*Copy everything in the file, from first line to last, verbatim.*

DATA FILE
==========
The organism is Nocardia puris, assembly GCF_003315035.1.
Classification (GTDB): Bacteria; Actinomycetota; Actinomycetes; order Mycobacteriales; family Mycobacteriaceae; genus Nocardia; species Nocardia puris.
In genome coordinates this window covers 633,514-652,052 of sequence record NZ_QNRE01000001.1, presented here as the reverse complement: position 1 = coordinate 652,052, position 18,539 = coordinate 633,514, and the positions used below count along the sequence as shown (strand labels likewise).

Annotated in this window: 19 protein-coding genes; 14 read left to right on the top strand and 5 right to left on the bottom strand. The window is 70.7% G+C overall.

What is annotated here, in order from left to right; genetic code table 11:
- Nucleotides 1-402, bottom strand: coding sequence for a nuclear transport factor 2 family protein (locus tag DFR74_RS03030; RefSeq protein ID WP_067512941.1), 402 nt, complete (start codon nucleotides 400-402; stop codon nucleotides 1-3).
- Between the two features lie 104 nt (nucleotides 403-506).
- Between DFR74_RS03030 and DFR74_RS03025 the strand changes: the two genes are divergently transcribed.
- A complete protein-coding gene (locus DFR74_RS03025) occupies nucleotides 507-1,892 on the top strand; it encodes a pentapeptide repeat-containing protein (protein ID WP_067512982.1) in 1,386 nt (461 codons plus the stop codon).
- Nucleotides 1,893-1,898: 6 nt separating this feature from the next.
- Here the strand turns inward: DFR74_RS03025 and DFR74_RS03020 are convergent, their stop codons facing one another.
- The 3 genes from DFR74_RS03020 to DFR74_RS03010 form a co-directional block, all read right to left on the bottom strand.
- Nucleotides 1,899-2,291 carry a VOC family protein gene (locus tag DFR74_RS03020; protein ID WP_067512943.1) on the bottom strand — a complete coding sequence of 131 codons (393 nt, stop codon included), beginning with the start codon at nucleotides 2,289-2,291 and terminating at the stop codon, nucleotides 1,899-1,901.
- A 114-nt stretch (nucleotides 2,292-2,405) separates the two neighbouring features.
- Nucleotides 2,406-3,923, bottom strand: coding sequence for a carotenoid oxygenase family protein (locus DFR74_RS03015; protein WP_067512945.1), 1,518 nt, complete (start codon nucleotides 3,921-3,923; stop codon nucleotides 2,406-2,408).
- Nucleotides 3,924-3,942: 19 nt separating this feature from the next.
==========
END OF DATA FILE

The organism is Nocardia puris, assembly GCF_003315035.1.
Classification (GTDB): Bacteria; Actinomycetota; Actinomycetes; order Mycobacteriales; family Mycobacteriaceae; genus Nocardia; species Nocardia puris.
In genome coordinates this window covers 633,514-652,052 of sequence record NZ_QNRE01000001.1, presented here as the reverse complement: position 1 = coordinate 652,052, position 18,539 = coordinate 633,514, and the positions used below count along the sequence as shown (strand labels likewise).

Annotated in this window: 19 protein-coding genes; 14 read left to right on the top strand and 5 right to left on the bottom strand. The window is 70.7% G+C overall.

What is annotated here, in order from left to right; genetic code table 11:
- Nucleotides 1-402, bottom strand: coding sequence for a nuclear transport factor 2 family protein (locus tag DFR74_RS03030; RefSeq protein ID WP_067512941.1), 402 nt, complete (start codon nucleotides 400-402; stop codon nucleotides 1-3).
- Between the two features lie 104 nt (nucleotides 403-506).
- Between DFR74_RS03030 and DFR74_RS03025 the strand changes: the two genes are divergently transcribed.
- A complete protein-coding gene (locus DFR74_RS03025) occupies nucleotides 507-1,892 on the top strand; it encodes a pentapeptide repeat-containing protein (protein ID WP_067512982.1) in 1,386 nt (461 codons plus the stop codon).
- Nucleotides 1,893-1,898: 6 nt separating this feature from the next.
- Here the strand turns inward: DFR74_RS03025 and DFR74_RS03020 are convergent, their stop codons facing one another.
- The 3 genes from DFR74_RS03020 to DFR74_RS03010 form a co-directional block, all read right to left on the bottom strand.
- Nucleotides 1,899-2,291 carry a VOC family protein gene (locus tag DFR74_RS03020; protein ID WP_067512943.1) on the bottom strand — a complete coding sequence of 131 codons (393 nt, stop codon included), beginning with the start codon at nucleotides 2,289-2,291 and terminating at the stop codon, nucleotides 1,899-1,901.
- A 114-nt stretch (nucleotides 2,292-2,405) separates the two neighbouring features.
- Nucleotides 2,406-3,923, bottom strand: coding sequence for a carotenoid oxygenase family protein (locus DFR74_RS03015; protein WP_067512945.1), 1,518 nt, complete (start codon nucleotides 3,921-3,923; stop codon nucleotides 2,406-2,408).
- Nucleotides 3,924-3,942: 19 nt separating this feature from the next.